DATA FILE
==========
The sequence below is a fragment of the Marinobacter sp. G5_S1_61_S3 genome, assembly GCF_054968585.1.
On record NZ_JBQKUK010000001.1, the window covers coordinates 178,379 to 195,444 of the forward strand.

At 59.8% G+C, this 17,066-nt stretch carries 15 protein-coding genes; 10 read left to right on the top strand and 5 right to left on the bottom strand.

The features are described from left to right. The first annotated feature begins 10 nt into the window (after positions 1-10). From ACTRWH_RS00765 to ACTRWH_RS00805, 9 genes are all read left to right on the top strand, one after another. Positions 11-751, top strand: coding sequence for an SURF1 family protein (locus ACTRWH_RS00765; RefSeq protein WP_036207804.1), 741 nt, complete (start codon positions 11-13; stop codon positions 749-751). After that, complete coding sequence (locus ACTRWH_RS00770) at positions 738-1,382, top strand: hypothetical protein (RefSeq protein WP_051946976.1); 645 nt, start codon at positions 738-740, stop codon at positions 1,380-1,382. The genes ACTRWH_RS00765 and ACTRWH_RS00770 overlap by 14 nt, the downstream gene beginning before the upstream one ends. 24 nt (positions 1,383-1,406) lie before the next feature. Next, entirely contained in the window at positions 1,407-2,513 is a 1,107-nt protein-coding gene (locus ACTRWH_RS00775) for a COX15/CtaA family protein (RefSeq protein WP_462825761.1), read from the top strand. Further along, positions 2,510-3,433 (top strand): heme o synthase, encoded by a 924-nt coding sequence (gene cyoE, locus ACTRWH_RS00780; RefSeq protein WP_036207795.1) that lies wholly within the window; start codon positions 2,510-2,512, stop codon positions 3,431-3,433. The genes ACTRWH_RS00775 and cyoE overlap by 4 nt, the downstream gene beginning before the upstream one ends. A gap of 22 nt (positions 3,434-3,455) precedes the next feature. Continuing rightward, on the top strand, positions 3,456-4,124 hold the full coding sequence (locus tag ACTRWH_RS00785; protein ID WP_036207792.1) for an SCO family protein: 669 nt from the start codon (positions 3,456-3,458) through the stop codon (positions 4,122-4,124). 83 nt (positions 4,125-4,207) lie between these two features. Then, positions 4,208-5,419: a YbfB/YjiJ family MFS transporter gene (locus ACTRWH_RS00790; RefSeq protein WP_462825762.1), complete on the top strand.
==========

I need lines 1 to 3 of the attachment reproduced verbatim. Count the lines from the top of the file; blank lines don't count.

The sequence below is a fragment of the Marinobacter sp. G5_S1_61_S3 genome, assembly GCF_054968585.1.
On record NZ_JBQKUK010000001.1, the window covers coordinates 178,379 to 195,444 of the forward strand.

At 59.8% G+C, this 17,066-nt stretch carries 15 protein-coding genes; 10 read left to right on the top strand and 5 right to left on the bottom strand.